This is not to say that reduced self-expression is good. It isn't. It is, however, a small price to pay for the safety, security, and comfort of the student body. In fact, regarding the safety of the student body, uniforms have been shown to help reduce educational difficulties related to students displaying gang-related attire. http://bit.ly...;


Conclusion

In conclusion, students experience a better educational environment in schools that utilize school uniforms. While uniforms may not be appropriate for all educational institutions, to the extent that students are compelled to attend a school environment where negative social interaction based on displays of prestige can be expected to interfere with the students' education, school uniforms should be encouraged.
Debate Round No. 1
aider

Con

I will have you know that I am a student, and I have seen schools with uniforms, and most of the kids are jerks. I have said that the kids don't get to show their personality, so they go wild at special events, so there are little or no special events.
Lexicaholic

Pro

My opponent has made several contentions: (1) I am a student, (2) I know uniformed students - I hate them, and (3) uniformed students become so repressed they party too hard when they let loose.

My opponent's arguments represent, respectively:

(1) an appeal to authority. While my opponent may be a student, he is not necessarily every student, nor does his status as a student confer upon him any special abilities to discern the advantages and disadvantages of uniforms; and

(2) & (3) sampling bias. My opponent has not provided carefully scrutinized statistics but rather his own selective sample of a group of uniformed hooligans. These hooligans may not be representative of the entirety of students who wear uniforms. In addition, the earlier mentioned problem with regards to the elimination of raucous parties appears to be no problem at all if the elimination of such parties preserves the safety of the students.

I am sure there are some nice uniform-wearing students in the world, Con. You just need to meet them. Perhaps you could don a uniform and approach them in disguise. If they accept you, the uniforms must be working.

As an aside, I went to a school that had a uniform and a school that had a dress code (elementary and high school, respectively). I don't know about all of the students, but I was an okay enough individual. Methinks uniforms might not be the cause of the issues of which you complain.
Debate Round No. 2
aider

Con

aider forfeited this round.
Lexicaholic

Pro

Forfeit noted. Arguments extended.
Debate Round No. 3
aider

Con

aider forfeited this round.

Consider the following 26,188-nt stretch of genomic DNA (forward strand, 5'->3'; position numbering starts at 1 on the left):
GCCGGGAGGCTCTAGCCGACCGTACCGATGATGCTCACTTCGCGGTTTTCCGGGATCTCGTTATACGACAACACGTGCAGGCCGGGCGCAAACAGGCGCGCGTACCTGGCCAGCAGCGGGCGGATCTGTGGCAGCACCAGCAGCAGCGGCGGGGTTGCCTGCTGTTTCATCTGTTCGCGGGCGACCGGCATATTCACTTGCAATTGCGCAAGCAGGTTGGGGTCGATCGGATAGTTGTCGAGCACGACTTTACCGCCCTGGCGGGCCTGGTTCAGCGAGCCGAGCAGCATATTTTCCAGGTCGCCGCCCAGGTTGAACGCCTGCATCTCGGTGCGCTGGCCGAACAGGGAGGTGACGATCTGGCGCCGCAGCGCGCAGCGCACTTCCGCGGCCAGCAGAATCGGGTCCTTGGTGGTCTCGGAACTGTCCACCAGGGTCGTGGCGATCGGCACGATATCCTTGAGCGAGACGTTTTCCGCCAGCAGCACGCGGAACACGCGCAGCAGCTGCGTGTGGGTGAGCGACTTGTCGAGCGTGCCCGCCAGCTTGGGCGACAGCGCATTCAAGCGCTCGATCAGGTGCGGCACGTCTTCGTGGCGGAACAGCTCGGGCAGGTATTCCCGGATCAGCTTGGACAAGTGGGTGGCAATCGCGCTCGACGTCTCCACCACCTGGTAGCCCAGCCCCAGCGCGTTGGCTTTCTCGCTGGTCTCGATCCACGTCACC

Lexicaholic

Pro

Forfeit noted, arguments extended.
Debate Round No. 4
aider

Con

aider forfeited this round.
Lexicaholic

Pro

Con has forfeited the debate. My arguments have been extended without rebuttal. Please vote Pro, uniformly.


Debate Round No. 5
7 comments have been posted on this debate. Showing 1 through 7 records.
Posted by Lexicaholic 3 years ago
Lexicaholic
Well, this is a bit frustrating. Just so you know, Con, there is an entirely legitimate argument against school uniforms you could be making, even under my narrow approach to the subject.
Posted by Lexicaholic 3 years ago
Lexicaholic
If it helps, aider, do a Google search for "arguments against school uniforms", then pare down your sources so that you use only the ones which seem supported by empirical evidence or careful analysis.

I know you've represented that you're a student, though I have no idea your age - as a former student, I thought I'd provide some tips, in case your studies have not yet inculcated within you these techniques. ;)
Posted by Lexicaholic 3 years ago
Lexicaholic
Okay. You're up. Get that argument in while you have a chance!
Posted by aider 3 years ago
aider
I forfeited because my dad hogged the computer last night, and I couldn't get on
Posted by Lexicaholic 3 years ago
Lexicaholic
With re: opening statements the last bit.ly address seems to have gone wonky. Here's the URL for the site: http://www.statisticbrain.com... .
Posted by Lexicaholic 3 years ago
Lexicaholic
Lol, I'll take the bait, but not the bet. Pro side incoming.
Posted by aider 3 years ago
aider
I will win, and if i don't, that's a 5$ bill lost
2 votes have been placed for this debate. Showing 1 through 2 records.
Vote Placed by 1Devilsadvocate 3 years ago
1Devilsadvocate
aiderLexicaholicTied
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Reasons for voting decision: F.F.
Vote Placed by Ragnar 3 years ago
Ragnar
aiderLexicaholicTied
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Total points awarded:04 
Reasons for voting decision: OUCH! FF.